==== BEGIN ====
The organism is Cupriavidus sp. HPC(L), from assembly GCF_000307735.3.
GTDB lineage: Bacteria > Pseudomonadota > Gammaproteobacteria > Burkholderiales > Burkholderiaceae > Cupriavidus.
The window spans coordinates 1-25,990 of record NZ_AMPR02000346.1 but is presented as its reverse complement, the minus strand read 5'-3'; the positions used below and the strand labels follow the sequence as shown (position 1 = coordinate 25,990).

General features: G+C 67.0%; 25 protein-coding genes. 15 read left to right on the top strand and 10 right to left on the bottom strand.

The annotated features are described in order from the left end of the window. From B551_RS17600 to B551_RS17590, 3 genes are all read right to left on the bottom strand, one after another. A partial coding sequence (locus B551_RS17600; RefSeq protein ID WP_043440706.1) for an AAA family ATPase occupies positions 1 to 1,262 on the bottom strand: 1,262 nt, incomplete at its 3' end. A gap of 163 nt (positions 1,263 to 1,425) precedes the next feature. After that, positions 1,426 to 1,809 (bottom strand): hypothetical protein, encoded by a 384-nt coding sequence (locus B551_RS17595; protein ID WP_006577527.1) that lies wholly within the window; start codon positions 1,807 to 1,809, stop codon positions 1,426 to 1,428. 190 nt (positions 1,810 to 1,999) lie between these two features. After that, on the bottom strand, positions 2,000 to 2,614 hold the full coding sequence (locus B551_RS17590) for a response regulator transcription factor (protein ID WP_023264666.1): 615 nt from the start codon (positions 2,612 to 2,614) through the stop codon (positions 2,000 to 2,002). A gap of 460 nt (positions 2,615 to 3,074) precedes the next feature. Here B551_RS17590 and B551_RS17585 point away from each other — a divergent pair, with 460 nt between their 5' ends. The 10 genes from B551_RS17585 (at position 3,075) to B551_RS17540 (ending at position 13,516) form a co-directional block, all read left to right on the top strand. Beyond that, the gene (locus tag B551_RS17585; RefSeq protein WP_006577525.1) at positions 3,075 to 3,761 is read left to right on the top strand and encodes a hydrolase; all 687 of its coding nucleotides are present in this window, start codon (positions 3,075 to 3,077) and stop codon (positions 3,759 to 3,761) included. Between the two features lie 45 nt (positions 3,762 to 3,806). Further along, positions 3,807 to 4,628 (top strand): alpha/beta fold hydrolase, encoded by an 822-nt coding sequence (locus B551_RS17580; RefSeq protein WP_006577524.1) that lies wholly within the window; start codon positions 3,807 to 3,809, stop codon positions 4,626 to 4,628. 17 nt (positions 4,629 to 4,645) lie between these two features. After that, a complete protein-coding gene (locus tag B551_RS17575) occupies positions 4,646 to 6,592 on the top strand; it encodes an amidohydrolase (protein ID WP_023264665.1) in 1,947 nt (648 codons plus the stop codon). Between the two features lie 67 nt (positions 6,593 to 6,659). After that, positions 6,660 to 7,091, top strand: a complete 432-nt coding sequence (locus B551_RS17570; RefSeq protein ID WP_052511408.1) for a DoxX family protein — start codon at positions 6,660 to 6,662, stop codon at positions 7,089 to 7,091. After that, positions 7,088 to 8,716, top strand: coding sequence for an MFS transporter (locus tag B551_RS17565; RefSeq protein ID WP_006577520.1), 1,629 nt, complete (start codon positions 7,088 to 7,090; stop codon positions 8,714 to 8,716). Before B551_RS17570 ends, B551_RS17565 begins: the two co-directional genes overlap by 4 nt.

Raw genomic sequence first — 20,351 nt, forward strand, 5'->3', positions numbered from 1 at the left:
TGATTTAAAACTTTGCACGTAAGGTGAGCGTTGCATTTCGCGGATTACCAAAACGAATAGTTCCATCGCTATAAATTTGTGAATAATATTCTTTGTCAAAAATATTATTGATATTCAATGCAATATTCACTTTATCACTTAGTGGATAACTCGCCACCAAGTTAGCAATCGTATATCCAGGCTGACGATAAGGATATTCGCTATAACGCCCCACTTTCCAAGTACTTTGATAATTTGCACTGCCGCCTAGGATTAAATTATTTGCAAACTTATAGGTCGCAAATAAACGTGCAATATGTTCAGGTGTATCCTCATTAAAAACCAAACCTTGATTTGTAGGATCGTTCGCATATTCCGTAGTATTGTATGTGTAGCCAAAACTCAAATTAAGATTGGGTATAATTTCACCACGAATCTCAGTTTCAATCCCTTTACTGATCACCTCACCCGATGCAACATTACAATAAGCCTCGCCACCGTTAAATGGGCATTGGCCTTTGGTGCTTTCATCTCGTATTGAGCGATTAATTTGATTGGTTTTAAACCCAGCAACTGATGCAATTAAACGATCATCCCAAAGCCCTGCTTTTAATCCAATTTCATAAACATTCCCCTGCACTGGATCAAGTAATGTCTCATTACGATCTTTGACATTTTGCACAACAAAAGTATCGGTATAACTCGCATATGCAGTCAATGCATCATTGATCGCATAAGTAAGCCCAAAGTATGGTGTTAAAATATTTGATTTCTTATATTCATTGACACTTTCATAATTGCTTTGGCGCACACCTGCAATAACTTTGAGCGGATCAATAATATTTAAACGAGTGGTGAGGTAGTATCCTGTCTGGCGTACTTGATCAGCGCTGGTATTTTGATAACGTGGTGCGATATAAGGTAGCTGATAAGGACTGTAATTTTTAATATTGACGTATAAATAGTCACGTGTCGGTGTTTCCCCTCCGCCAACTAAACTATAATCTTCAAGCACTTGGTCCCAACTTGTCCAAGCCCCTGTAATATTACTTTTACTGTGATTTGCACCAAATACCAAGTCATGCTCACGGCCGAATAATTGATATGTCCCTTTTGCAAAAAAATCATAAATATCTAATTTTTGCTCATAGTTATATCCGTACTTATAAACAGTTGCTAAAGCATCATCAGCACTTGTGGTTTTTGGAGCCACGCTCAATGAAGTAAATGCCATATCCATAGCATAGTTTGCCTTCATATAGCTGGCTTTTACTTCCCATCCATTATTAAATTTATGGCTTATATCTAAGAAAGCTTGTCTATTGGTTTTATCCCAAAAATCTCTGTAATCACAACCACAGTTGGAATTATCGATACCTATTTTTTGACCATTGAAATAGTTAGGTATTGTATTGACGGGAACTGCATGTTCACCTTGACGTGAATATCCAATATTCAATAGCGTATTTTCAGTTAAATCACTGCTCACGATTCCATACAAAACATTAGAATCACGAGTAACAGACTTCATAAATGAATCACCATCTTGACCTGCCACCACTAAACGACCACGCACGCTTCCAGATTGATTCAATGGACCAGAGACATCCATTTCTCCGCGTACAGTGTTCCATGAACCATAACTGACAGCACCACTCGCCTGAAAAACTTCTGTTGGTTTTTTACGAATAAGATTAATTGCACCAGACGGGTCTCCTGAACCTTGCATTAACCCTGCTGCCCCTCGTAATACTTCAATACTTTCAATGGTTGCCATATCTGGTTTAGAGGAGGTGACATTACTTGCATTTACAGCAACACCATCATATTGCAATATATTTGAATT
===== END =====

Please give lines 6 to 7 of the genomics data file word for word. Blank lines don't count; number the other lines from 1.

Raw genomic sequence first — 20,351 nt, forward strand, 5'->3', positions numbered from 1 at the left:
TGATTTAAAACTTTGCACGTAAGGTGAGCGTTGCATTTCGCGGATTACCAAAACGAATAGTTCCATCGCTATAAATTTGTGAATAATATTCTTTGTCAAAAATATTATTGATATTCAATGCAATATTCACTTTATCACTTAGTGGATAACTCGCCACCAAGTTAGCAATCGTATATCCAGGCTGACGATAAGGATATTCGCTATAACGCCCCACTTTCCAAGTACTTTGATAATTTGCACTGCCGCCTAGGATTAAATTATTTGCAAACTTATAGGTCGCAAATAAACGTGCAATATGTTCAGGTGTATCCTCATTAAAAACCAAACCTTGATTTGTAGGATCGTTCGCATATTCCGTAGTATTGTATGTGTAGCCAAAACTCAAATTAAGATTGGGTATAATTTCACCACGAATCTCAGTTTCAATCCCTTTACTGATCACCTCACCCGATGCAACATTACAATAAGCCTCGCCACCGTTAAATGGGCATTGGCCTTTGGTGCTTTCATCTCGTATTGAGCGATTAATTTGATTGGTTTTAAACCCAGCAACTGATGCAATTAAACGATCATCCCAAAGCCCTGCTTTTAATCCAATTTCATAAACATTCCCCTGCACTGGATCAAGTAATGTCTCATTACGATCTTTGACATTTTGCACAACAAAAGTATCGGTATAACTCGCATATGCAGTCAATGCATCATTGATCGCATAAGTAAGCCCAAAGTATGGTGTTAAAATATTTGATTTCTTATATTCATTGACACTTTCATAATTGCTTTGGCGCACACCTGCAATAACTTTGAGCGGATCAATAATATTTAAACGAGTGGTGAGGTAGTATCCTGTCTGGCGTACTTGATCAGCGCTGGTATTTTGATAACGTGGTGCGATATAAGGTAGCTGATAAGGACTGTAATTTTTAATATTGACGTATAAATAGTCACGTGTCGGTGTTTCCCCTCCGCCAACTAAACTATAATCTTCAAGCACTTGGTCCCAACTTGTCCAAGCCCCTGTAATATTACTTTTACTGTGATTTGCACCAAATACCAAGTCATGCTCACGGCCGAATAATTGATATGTCCCTTTTGCAAAAAAATCATAAATATCTAATTTTTGCTCATAGTTATATCCGTACTTATAAACAGTTGCTAAAGCATCATCAGCACTTGTGGTTTTTGGAGCCACGCTCAATGAAGTAAATGCCATATCCATAGCATAGTTTGCCTTCATATAGCTGGCTTTTACTTCCCATCCATTATTAAATTTATGGCTTATATCTAAGAAAGCTTGTCTATTGGTTTTATCCCAAAAATCTCTGTAATCACAACCACAGTTGGAATTATCGATACCTATTTTTTGACCATTGAAATAGTTAGGTATTGTATTGACGGGAACTGCATGTTCACCTTGACGTGAATATCCAATATTCAATAGCGTATTTTCAGTTAAATCACTGCTCACGATTCCATACAAAACATTAGAATCACGAGTAACAGACTTCATAAATGAATCACCATCTTGACCTGCCACCACTAAACGACCACGCACGCTTCCAGATTGATTCAATGGACCAGAGACATCCATTTCTCCGCGTACAGTGTTCCATGAACCATAACTGACAGCACCACTCGCCTGAAAAACTTCTGTTGGTTTTTTACGAATAAGATTAATTGCACCAGACGGGTCTCCTGAACCTTGCATTAACCCTGCTGCCCCTCGTAATACTTCAATACTTTCAATGGTTGCCATATCTGGTTTAGAGGAGGTGACATTACTTGCATTTACAGCAACACCATCATATTGCAATATATTTGAATT